The "Farmers Insurance News-Alert" website is dedicated to providing the consumer and general public with detailed information concerning the Farmers Insurance Group. This includes fraud reports, consumer complaints, lawsuit's and other legal actions taken against this company. All information contained herein is for educational purposes only. Original sources, when known are sited.
|Wednesday, January 18, 1995
Nation's Insurers Hit by 30 Quake-Related L.A. Lawsuits; Homeowners: Victims of
Northridge temblor allege 16 companies stalled on claims, mishandled asbestos problems.;
By: THOMAS S. MULLIGAN
The filing of the suits on the anniversary date of the Northridge earthquake has legal
as well as symbolic significance, Bidart said. Although some insurance companies have
waived the statute of limitations
Bidart said that while each lawsuit involves a different set of facts, one of the most
striking themes to emerge from the allegations is that insurers seemed unprepared to deal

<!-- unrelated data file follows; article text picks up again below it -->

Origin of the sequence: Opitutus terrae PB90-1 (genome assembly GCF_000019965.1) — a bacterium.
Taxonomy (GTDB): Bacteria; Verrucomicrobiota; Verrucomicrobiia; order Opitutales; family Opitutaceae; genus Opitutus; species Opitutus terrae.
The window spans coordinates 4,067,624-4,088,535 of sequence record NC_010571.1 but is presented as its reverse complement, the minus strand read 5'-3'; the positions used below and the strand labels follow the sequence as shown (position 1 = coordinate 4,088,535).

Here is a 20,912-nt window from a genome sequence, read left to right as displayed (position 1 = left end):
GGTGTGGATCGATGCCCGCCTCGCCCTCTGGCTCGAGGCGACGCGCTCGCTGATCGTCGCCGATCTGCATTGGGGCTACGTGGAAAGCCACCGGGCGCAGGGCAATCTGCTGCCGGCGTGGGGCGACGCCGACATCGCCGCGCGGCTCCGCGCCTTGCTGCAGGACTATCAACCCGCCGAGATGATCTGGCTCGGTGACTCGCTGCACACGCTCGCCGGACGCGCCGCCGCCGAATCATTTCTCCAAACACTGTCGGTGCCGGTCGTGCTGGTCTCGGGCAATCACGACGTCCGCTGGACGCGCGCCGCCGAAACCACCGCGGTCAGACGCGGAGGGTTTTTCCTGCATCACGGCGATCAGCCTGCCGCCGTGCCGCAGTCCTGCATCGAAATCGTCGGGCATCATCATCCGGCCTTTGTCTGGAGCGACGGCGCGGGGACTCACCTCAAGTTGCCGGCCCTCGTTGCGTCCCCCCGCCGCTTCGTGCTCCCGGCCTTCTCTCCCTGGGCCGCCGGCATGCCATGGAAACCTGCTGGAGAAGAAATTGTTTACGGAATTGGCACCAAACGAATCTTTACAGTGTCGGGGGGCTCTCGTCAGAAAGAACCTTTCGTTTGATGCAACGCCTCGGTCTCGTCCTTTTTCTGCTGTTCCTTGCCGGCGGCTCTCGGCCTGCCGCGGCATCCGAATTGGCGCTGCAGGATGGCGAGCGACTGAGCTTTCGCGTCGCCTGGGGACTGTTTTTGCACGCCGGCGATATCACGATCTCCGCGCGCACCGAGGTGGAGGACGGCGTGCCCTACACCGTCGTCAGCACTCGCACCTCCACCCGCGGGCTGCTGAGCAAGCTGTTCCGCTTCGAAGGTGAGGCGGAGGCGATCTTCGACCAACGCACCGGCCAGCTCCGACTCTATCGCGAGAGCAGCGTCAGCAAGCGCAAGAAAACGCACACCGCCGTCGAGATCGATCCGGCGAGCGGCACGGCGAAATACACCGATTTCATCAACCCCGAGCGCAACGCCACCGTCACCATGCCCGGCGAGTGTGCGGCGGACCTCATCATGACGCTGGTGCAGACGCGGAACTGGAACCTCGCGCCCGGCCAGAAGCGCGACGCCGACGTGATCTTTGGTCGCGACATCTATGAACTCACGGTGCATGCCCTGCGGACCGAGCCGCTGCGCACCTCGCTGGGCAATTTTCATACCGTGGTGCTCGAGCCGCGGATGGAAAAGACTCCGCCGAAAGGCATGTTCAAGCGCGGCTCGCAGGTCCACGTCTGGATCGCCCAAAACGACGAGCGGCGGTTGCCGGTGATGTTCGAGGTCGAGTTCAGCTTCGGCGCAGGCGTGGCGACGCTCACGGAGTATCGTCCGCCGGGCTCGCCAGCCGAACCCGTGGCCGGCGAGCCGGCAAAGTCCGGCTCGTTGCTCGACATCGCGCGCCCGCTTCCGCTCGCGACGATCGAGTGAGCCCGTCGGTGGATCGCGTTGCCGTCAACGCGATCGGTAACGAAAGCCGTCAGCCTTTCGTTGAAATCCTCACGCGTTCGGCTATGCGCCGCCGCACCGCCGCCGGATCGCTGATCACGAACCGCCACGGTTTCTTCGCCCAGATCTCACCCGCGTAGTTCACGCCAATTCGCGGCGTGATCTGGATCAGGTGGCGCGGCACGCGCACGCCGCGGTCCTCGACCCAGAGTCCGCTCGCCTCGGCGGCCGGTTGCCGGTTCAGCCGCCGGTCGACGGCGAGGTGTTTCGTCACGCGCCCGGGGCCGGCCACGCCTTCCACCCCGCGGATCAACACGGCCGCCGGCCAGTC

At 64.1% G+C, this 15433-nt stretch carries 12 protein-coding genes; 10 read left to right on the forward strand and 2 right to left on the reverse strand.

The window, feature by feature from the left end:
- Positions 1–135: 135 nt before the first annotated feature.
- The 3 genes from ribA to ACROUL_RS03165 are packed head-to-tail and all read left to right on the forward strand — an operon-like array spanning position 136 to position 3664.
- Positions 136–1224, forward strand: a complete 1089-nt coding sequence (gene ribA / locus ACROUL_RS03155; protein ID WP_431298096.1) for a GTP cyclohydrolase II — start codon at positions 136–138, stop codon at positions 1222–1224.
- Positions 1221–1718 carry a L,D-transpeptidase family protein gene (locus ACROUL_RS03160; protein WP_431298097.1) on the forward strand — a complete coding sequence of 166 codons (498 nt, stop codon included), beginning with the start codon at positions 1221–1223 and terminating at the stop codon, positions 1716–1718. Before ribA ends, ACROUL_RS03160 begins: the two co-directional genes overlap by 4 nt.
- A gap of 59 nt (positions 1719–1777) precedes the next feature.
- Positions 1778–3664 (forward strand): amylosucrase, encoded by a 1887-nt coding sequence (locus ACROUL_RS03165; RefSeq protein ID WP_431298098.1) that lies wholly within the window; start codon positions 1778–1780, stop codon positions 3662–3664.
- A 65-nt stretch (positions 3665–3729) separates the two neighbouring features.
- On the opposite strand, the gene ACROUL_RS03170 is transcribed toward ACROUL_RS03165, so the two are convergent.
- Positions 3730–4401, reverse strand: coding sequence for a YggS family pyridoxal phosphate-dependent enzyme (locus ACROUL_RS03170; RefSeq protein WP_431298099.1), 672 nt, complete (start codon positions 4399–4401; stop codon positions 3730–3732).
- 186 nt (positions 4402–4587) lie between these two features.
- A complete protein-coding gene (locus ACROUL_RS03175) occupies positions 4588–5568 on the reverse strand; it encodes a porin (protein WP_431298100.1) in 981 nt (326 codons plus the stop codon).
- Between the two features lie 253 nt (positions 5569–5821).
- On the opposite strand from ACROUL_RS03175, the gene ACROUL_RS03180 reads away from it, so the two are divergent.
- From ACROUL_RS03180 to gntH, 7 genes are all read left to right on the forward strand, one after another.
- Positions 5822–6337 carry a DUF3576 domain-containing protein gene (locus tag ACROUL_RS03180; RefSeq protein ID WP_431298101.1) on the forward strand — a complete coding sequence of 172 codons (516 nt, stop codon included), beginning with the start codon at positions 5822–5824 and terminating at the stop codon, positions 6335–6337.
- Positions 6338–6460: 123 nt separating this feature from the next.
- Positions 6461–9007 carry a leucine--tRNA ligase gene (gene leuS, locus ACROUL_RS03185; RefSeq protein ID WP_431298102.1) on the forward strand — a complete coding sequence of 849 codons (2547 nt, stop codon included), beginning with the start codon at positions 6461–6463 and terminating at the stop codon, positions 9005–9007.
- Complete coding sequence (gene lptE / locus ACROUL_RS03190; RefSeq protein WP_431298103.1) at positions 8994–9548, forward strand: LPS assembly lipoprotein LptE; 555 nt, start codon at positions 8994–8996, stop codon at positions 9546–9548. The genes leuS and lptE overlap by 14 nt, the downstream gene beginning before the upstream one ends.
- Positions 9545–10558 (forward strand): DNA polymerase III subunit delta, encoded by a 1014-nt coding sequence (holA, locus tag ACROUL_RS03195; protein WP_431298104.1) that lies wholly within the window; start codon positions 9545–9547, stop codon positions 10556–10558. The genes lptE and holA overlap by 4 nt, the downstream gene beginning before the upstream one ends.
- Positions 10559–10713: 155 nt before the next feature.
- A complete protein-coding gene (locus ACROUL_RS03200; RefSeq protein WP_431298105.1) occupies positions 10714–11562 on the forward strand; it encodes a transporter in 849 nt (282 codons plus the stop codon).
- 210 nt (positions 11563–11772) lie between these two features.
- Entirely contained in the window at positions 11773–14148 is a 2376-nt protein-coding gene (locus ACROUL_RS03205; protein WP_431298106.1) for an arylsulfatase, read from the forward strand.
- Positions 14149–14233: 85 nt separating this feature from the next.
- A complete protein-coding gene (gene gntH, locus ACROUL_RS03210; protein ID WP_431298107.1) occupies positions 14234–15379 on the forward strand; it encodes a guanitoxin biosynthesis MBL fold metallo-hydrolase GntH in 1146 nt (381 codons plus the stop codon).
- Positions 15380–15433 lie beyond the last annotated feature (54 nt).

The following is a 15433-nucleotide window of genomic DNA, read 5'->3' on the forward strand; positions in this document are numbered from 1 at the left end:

with asbestos that was exposed by
"Carriers mishandled asbestos problems across the board," he said.
Some plaintiffs accuse their insurers of simply ignoring or underestimating the expense
of asbestos mitigation, while others contend that their companies were aware of dangerous
levels of asbestos
In one lawsuit, Martin C. Coren described a yearlong struggle with his insurer, San Antonio, Tex.-based United Services Automobile Assn., over severe quake damage to his Northridge home.
Coren alleged that the first insurance adjuster assigned by USAA arbitrarily attempted
to keep the claim under $125,000, whereas the actual damage was about four times that
amount. The adjuster instructed a
Thus, the preliminary inspection failed to note--among other things--severe cracks in the foundation and stucco damage that revealed asbestos, Coren said.
A USAA spokesman said that he was unable to comment on the specific case. But he said the company believes it has resolved 89% of its 8,200 earthquake claims to its customers' satisfaction.
He added that USAA, which estimates its earthquake losses at more than $250 million, has created a catastrophe team in Los Angeles with an ombudsman who is available to help resolve disputes.
In another lawsuit, Harry and Dorothy Hasekian of Sherman Oaks allege that their
insurer, Pasadena-based National Automobile & Casualty Insurance Co., told them that
their quake damage would fall below their
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